Heart | June 18, 2017 | Author: Naturopath
It is estimated that 30 million people worldwide are taking statins. Statins are a pharmaceutical prescription drug used to lower cholesterol. It was in 1784 that cholesterol was first isolated from gallstones, since then many scientists have dedicated their life’s work to understanding cholesterol and discovering the medicines that would control cholesterol levels in humans. In 1982 Lovastatin was the first statin drug to be commercially available. Today there are a number of other statins on the market with the most popular being Pfizer’s Lipitor. Statins have been trialled and tested in lots of large scale clinical trials over long periods of time, the results of these trials have consistently shown that statins will lower plasma LDL levels by 25-35% and reduce the frequency of heart attacks.
The liver is the main processing centre for cholesterol. The liver produces an enzyme called HMG-CoA, it is this enzyme that is involved in the pathway that produces cholesterol.
Cholesterol is carried around the bloodstream by proteins. Low density lipoproteins (LDL’s) are one of those types of proteins. LDL’s are commonly referred to as the bad cholesterol because they deposit cholesterol in the walls of the arteries, once in the arteries LDL cholesterol oxidizes forming plaques and damaging the lining of the arteries. This can potentially lead to heart attack and stroke.
Statins inhibit the enzyme HMG CoA this puts a stop to the pathway that produces cholesterol. Statins also increase the number of low-density lipoprotein (LDL) receptors on the surface of liver cells, this results in more cholesterol being removed from the bloodstream. As well as lowering LDL levels statins are known to raise HDL levels by 5% - 15%.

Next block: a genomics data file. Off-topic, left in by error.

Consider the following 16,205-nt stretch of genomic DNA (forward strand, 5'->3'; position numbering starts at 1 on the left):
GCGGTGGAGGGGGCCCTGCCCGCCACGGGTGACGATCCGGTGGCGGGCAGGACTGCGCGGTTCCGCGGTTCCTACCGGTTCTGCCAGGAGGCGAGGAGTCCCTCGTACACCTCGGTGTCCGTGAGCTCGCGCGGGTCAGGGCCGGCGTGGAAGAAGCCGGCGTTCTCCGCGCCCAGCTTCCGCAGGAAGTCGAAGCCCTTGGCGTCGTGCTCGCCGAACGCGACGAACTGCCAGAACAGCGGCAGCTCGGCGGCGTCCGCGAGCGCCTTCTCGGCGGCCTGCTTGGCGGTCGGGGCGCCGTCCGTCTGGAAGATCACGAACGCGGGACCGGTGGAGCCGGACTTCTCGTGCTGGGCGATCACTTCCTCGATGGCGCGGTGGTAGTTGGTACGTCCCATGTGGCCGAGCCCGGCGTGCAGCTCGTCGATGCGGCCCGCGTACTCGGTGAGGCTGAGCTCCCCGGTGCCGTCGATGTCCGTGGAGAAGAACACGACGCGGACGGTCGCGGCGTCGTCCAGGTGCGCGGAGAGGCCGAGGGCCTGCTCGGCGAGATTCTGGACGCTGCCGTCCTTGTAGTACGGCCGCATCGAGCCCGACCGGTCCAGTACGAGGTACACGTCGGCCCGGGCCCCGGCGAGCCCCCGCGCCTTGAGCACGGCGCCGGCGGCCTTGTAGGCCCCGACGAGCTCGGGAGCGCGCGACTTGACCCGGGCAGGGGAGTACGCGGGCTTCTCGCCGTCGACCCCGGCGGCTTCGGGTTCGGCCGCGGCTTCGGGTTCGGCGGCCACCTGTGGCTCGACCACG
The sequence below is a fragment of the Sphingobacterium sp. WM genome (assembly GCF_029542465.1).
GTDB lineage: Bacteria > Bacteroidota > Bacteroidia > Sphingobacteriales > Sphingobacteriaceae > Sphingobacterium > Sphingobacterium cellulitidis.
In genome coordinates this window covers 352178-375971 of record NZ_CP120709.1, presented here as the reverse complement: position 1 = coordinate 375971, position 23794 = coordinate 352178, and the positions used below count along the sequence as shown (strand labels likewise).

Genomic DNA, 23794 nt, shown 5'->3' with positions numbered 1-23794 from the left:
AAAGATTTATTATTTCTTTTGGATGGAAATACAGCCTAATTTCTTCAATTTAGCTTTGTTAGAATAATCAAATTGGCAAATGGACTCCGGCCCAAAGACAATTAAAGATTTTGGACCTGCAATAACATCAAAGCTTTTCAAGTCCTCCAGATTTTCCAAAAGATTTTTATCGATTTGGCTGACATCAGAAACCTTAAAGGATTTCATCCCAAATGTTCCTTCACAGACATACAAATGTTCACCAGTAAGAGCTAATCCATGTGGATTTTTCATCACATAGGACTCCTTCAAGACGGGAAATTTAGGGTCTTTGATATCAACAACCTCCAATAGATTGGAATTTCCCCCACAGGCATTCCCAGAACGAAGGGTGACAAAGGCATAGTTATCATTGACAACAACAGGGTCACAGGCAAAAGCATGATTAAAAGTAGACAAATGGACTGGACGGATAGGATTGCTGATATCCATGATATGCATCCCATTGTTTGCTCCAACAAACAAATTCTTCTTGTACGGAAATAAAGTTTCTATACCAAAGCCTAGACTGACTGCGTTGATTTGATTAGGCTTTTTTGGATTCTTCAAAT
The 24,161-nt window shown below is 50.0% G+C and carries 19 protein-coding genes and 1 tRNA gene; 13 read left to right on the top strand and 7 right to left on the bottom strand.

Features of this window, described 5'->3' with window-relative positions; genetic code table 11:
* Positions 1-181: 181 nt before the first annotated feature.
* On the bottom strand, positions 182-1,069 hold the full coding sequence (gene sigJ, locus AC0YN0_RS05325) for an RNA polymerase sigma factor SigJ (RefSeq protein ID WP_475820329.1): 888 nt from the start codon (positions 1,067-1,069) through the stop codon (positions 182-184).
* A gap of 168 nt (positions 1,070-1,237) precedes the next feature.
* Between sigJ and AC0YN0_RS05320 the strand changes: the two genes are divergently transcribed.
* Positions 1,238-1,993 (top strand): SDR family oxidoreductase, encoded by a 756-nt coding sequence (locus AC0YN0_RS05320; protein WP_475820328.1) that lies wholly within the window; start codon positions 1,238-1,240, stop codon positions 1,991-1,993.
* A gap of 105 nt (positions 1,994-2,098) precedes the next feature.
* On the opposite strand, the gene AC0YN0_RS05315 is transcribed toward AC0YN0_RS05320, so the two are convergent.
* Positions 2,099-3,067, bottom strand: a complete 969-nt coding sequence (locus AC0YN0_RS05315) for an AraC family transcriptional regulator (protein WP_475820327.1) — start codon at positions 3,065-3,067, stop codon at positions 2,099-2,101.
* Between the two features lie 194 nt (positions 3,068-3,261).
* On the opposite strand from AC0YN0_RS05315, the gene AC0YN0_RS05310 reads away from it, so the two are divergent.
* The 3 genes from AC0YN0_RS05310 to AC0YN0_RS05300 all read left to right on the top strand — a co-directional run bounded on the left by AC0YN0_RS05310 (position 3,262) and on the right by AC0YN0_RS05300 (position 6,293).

Studies have also shown that statin drugs can help the body reabsorb cholesterol that has accumulated on the artery walls. Inside the blood vessels there is a thin layer of cells called the endothelium. Statins also help with endothelial functioning. Endothelial dysfunction often leads to atherosclerosis and this can cause other vascular diseases.
Statins are highly effective lipid lowering agents but common side effects of taking this drug are muscle pain, digestive problems, mental fuzziness or potentially liver damage. Statin side effects can be uncomfortable, making it seem like the risks outweigh the benefits.
Memory. Mental fuzziness, memory loss or an inability to concentrate are cognitive defects that can occur for some individuals taking statins. In half of the cases reported to the FDA in the USA, memory loss occurred within the first 60 days of starting to take statins.
Energy. At the University of California researchers found that patients on statins felt decreased energy when exercising. This seems to be worse in women than men. The effect statins have on muscle fibres and the tendency to cause fatigue made the researchers wonder whether statins make it more difficult to be motivated to exercise.
A recently published study showed that rats on statins couldn’t run as far as rats without the drug. On further inspection the muscle tissue in the rats on statins had less glycogen and there was evidence of mitochondrial damage.
Glycogen converts to glucose in the body for energy use and the mitochondria are the powerhouses of our cells that burn this glucose for energy.
If statin use makes exercise more difficult and patients more sedentary this is the opposite effect of what someone with high cholesterol should be doing.